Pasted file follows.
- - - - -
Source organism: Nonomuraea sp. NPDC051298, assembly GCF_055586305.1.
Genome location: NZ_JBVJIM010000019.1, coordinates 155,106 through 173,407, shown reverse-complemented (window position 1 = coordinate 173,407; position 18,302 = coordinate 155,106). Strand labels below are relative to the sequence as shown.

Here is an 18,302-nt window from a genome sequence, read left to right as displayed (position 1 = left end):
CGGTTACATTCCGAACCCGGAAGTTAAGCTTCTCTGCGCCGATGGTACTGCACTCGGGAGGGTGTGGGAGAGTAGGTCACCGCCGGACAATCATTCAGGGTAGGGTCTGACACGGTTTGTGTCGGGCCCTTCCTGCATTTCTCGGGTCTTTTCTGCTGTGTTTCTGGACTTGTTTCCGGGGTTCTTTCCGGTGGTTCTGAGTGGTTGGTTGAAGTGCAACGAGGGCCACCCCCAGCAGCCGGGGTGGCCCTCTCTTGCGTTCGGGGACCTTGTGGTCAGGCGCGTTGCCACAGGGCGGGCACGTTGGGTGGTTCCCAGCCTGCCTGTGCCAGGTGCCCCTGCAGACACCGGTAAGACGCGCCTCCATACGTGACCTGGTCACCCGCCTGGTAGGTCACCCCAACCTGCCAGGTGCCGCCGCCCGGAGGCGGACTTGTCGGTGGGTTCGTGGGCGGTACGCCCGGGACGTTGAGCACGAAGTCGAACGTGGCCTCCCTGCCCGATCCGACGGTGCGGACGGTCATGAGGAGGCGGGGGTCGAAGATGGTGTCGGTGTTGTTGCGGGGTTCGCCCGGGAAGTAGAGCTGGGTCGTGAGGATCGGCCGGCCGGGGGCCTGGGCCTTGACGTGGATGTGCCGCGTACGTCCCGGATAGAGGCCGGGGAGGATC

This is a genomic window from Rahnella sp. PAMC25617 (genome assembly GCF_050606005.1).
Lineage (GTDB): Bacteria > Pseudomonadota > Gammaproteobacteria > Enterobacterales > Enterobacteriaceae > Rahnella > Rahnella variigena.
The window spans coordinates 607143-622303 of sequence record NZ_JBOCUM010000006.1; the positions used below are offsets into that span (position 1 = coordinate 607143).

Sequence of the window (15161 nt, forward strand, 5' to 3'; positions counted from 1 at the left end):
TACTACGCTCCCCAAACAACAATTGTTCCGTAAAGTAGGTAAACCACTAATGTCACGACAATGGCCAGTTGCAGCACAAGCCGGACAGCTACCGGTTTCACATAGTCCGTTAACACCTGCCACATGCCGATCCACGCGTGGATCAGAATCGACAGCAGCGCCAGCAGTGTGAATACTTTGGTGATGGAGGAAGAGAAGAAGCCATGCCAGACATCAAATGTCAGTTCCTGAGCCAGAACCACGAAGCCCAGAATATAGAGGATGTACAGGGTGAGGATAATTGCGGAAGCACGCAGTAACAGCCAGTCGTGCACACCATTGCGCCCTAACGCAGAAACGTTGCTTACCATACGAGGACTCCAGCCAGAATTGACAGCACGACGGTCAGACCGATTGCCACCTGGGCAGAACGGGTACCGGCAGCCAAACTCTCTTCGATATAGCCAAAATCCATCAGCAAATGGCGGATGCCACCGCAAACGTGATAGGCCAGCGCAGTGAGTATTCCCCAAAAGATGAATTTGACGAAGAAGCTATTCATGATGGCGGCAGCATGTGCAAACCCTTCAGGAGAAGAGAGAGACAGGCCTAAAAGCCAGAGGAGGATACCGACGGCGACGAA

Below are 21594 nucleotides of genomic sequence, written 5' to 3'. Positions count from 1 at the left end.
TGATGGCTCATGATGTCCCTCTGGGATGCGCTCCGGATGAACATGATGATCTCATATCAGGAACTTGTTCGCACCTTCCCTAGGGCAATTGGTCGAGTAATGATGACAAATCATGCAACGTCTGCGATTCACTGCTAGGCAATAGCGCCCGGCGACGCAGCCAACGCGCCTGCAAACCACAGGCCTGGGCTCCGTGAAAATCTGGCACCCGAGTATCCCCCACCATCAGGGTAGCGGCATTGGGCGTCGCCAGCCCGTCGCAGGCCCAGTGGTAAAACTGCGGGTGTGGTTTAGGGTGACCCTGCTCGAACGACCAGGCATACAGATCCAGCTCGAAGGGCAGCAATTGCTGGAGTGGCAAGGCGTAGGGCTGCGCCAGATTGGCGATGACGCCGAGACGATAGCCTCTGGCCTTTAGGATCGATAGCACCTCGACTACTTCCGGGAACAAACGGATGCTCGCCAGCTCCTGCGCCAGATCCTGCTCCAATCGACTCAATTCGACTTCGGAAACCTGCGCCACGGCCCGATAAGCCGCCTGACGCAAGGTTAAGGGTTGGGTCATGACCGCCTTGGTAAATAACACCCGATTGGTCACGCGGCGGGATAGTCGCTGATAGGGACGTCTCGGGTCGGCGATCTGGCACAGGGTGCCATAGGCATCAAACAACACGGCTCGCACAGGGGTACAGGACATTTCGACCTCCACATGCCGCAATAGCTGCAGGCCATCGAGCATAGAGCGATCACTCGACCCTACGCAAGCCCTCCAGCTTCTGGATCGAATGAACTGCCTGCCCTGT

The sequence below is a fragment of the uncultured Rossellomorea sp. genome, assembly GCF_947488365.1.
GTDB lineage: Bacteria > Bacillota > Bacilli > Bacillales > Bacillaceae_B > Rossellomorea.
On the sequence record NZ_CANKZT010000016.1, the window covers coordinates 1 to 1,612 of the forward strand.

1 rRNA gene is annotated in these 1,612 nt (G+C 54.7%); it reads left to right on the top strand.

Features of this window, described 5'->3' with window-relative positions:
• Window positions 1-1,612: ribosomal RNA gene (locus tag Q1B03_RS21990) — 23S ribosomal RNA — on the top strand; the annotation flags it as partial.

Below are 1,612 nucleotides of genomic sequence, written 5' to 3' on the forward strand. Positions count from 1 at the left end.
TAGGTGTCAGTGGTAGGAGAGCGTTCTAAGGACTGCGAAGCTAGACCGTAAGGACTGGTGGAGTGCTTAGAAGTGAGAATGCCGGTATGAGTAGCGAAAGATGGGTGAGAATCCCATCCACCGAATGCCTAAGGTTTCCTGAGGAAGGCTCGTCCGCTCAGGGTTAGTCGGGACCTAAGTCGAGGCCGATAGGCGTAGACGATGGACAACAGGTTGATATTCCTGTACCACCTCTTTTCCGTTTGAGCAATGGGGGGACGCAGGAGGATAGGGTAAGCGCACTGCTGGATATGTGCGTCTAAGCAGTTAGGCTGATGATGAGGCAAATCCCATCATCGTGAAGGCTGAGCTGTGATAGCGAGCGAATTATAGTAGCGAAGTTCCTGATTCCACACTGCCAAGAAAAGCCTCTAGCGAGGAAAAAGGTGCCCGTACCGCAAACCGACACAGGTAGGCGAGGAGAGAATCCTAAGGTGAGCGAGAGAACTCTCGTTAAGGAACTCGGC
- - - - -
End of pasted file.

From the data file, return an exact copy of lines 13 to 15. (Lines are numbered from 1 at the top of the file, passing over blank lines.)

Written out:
GTDB lineage: Bacteria > Bacillota > Bacilli > Bacillales > Bacillaceae_B > Rossellomorea.
On the sequence record NZ_CANKZT010000016.1, the window covers coordinates 1 to 1,612 of the forward strand.

1 rRNA gene is annotated in these 1,612 nt (G+C 54.7%); it reads left to right on the top strand.